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Lindsey Dodd

also evolved. The March raid on Renault used a new ‘intensified system of flare illumination’. Fifteen Wellingtons dropped phosphorescent markers, lighting the factories throughout the attack.4 This raid was experimental. The new navigational aid Gee was also tested and then used in France for difficult targets such as the Gien tank park in July 1942.5 Certain changes to the tactics of bombing France were politically motivated. Despite calls from the Chief of Air Staff to bomb the ‘Free Zone’ during 1941, political chiefs refused, as Vichy France was still

in French children under the Allied bombs, 1940–45
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Lindsey Dodd

‘nests’ of Nazis, ferociously holding onto the port towns. Eighty per cent of all raids on France took place during 1944. Yet for some, bombing had been part of daily life since 1940. The study of everyday life in France during the Vichy years is a field still growing. For example, recent work by Shannon L.  Fogg, Nicole Dombrowski Risser and Julia S. Torrie is testament to a growing interest in the political dimensions of everyday life. Torrie’s work in particular shifts the discussion significantly towards civilian rather than daily life: it recognises that much of

in French children under the Allied bombs, 1940–45
Abstract only
Lindsey Dodd

back into the children’s world. Visions of future war do not seem to have sparked memorable activity, or inspired fear or anxiety. Past war On the other hand, the First World War had a strong presence in many of the oral narratives, demonstrating the powerful impact of 1914–18 during the interwar years. For children, who lacked the political, cultural or social ability or need to instrumentalise war memory, the ‘local, particular, v 56 v Expecting war parochial and familial forms’ of remembering created an understanding firmly rooted in the domestic universe.18 A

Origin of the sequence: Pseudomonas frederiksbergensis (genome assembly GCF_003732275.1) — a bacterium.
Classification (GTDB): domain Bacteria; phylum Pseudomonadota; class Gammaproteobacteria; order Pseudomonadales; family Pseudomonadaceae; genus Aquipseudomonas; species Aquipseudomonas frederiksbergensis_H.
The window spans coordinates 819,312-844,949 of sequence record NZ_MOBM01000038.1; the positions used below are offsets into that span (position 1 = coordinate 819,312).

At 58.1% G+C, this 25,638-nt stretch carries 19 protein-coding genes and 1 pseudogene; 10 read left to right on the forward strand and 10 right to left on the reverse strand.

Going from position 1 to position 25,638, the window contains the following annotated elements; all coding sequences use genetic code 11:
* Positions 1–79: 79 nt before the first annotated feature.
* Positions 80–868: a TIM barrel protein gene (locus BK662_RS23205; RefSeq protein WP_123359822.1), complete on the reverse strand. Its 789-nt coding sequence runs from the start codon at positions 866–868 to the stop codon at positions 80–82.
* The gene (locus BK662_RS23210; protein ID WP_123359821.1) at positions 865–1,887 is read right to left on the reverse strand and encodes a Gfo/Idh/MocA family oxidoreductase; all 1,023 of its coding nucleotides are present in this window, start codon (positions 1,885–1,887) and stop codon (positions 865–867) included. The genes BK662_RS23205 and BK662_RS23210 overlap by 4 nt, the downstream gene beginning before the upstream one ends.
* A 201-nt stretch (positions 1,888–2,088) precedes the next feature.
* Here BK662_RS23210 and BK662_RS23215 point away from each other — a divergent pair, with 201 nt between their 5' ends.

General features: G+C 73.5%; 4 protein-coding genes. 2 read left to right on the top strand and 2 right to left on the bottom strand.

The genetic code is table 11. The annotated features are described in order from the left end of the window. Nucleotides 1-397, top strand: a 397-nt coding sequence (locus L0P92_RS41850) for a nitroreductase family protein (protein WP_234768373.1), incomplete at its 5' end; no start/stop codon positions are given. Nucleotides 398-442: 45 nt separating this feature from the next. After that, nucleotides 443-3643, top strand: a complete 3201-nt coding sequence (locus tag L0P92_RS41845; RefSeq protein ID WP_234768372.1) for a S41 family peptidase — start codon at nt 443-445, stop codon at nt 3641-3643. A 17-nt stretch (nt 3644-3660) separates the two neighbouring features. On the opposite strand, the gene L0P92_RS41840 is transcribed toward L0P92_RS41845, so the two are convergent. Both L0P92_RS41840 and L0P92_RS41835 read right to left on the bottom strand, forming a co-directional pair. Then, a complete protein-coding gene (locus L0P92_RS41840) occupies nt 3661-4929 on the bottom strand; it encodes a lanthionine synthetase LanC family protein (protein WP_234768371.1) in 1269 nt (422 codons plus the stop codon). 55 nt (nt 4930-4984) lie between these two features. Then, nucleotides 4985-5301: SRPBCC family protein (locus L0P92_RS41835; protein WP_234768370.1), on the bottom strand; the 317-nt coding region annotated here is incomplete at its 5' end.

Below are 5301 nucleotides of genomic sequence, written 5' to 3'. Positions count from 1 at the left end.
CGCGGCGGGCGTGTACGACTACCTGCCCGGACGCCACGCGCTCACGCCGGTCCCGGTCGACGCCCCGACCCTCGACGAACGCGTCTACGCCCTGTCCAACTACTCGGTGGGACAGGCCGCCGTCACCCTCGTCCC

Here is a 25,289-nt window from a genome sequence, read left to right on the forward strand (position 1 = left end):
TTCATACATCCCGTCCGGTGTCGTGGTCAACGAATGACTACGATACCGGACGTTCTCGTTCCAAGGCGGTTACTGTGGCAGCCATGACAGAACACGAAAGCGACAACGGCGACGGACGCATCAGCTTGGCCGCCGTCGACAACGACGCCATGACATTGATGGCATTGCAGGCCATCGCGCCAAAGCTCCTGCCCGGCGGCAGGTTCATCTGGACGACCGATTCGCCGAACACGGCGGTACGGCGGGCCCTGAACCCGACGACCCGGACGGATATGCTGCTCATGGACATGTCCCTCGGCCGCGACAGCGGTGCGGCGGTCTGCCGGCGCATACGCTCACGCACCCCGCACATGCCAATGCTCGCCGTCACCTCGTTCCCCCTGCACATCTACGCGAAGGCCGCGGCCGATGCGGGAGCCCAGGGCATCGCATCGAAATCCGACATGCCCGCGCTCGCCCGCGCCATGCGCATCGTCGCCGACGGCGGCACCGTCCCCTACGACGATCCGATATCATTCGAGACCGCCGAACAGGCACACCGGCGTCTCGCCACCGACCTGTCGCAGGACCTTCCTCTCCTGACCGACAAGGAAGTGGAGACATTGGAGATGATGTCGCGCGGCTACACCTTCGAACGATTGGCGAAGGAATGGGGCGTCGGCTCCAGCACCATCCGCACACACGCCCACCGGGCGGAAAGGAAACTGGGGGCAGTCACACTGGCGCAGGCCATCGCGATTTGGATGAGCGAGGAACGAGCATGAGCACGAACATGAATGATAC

in French children under the Allied bombs, 1940–45
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A conclusion
Lindsey Dodd

how many more to lose their home? Jacques’ death cast a long shadow over his siblings’ lives; yet bombing’s omission – until recently – from official, public and scholarly accounts of the war in France has meant that such people have been denied a space in which their trauma can be heard and their losses recognised. Édith did not seem bitter. She criticised neither v 211 v Conclusion the bombers nor the forces that have buried her brother a second time, under more politically useful versions of the national past. But to ignore this death, and the impact of the

in French children under the Allied bombs, 1940–45
Lindsey Dodd

financial aid.15 Despite a rhetorical obsession with national solidarity, its aid was not universal. People received it as charity, following judgements made about whether they were sufficiently deserving. Its assistance was not an entitlement. Helping the sinistrés in the aftermath of bombing became a politically charged task. As state aid was so slow, and the Secours National was hampered by bureaucracy, space opened up for others to step into. The Comité Ouvrier de Secours Immédiat (COSI, Workers’ Emergency Relief Committee) was founded in March 1942, before the advent